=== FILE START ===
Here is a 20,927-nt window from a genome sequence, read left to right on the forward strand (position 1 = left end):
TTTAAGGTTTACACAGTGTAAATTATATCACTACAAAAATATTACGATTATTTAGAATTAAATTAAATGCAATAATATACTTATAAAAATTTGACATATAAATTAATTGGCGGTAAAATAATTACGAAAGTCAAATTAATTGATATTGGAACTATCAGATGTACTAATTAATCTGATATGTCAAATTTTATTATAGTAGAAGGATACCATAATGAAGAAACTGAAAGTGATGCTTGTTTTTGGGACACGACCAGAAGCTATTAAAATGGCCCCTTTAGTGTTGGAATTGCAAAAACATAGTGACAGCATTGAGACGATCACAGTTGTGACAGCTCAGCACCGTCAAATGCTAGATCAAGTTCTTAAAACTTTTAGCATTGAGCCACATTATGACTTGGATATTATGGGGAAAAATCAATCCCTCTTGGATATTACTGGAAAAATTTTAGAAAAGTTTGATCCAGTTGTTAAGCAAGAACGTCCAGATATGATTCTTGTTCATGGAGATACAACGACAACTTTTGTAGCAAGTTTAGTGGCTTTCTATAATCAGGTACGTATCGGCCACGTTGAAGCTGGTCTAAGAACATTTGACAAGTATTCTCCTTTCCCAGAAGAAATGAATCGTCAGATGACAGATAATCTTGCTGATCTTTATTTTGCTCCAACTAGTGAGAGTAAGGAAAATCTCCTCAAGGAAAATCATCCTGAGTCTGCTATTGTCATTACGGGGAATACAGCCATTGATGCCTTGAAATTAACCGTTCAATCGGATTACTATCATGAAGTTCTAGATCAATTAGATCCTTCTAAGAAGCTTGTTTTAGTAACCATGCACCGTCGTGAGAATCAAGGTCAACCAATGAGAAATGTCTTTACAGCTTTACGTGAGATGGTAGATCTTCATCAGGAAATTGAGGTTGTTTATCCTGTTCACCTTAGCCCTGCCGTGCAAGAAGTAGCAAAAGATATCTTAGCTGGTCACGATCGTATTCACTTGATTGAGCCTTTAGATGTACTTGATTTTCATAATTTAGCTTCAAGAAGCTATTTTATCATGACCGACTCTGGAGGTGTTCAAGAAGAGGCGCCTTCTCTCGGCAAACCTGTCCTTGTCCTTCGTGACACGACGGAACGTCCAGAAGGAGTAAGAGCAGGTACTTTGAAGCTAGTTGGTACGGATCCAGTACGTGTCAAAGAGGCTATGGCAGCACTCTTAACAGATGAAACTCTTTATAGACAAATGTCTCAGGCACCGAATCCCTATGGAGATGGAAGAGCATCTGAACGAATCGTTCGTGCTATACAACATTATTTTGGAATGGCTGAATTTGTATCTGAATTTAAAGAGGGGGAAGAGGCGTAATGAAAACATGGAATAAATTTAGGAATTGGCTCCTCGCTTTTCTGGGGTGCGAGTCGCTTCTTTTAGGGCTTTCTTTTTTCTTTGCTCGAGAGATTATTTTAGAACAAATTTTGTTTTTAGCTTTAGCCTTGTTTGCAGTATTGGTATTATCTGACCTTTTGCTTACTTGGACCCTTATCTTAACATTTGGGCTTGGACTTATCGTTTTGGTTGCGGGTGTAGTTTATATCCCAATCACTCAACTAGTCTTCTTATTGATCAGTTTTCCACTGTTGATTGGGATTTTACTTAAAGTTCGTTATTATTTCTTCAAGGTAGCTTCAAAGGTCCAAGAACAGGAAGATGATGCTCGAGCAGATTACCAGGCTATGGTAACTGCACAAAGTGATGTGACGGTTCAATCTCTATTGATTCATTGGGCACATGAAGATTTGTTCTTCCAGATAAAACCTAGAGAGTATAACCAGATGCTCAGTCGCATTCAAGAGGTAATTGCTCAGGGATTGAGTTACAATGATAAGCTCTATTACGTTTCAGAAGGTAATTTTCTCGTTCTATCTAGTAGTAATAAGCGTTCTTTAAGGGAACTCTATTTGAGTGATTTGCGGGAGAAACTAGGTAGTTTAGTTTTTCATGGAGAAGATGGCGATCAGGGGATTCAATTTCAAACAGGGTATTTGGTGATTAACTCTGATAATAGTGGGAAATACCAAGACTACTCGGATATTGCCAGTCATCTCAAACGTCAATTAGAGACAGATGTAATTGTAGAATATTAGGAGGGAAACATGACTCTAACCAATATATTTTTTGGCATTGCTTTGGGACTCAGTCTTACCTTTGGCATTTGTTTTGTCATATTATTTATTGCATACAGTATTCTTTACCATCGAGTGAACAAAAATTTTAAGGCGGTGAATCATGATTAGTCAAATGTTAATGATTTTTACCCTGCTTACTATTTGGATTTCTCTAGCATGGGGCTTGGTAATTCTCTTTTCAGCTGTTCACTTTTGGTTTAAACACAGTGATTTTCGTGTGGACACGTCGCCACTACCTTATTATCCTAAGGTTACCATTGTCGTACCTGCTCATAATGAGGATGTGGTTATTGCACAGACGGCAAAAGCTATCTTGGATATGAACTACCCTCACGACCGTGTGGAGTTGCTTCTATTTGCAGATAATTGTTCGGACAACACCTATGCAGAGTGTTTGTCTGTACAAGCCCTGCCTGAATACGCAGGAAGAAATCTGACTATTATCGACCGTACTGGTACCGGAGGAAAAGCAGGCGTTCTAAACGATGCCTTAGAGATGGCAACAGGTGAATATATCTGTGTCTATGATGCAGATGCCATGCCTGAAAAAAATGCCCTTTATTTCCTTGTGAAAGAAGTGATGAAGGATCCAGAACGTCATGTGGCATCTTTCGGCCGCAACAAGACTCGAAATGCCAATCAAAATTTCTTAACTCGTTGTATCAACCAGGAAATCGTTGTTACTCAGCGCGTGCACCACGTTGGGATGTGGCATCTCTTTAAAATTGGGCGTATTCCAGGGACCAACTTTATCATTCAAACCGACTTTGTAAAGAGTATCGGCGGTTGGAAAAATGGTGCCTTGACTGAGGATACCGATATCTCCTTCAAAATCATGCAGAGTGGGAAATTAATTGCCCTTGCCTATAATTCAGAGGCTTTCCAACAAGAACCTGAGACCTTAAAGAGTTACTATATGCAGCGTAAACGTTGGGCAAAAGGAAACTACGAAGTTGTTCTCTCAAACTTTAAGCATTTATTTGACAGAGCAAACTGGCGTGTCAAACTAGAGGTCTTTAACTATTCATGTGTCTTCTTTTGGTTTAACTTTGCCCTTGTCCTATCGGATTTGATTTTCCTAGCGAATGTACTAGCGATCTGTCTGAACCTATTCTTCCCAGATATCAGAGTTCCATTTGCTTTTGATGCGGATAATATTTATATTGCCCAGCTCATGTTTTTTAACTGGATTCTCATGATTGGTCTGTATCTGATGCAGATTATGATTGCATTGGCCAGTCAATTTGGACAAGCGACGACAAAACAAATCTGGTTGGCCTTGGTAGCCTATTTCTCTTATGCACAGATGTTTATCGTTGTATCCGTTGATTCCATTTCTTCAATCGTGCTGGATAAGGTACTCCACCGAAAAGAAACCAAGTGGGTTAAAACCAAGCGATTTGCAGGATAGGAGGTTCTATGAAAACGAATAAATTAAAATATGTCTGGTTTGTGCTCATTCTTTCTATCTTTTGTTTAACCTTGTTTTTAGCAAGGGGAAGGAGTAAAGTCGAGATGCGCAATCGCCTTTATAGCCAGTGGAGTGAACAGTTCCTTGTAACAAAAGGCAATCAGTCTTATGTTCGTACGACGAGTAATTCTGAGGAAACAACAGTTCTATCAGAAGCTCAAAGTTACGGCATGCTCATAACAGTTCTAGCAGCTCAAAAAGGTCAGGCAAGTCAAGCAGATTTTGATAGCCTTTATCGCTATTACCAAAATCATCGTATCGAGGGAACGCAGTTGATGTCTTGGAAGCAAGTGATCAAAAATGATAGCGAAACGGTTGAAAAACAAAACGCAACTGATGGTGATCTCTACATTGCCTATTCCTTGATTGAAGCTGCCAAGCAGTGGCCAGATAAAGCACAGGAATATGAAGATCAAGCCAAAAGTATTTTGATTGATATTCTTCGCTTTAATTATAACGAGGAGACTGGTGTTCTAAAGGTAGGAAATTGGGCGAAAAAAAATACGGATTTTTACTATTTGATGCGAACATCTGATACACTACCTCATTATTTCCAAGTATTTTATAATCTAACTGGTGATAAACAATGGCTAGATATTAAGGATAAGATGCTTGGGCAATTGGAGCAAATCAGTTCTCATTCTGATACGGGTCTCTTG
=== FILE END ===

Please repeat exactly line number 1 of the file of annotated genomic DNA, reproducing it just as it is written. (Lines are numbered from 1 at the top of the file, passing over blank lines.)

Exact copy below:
Here is a 20,927-nt window from a genome sequence, read left to right on the forward strand (position 1 = left end):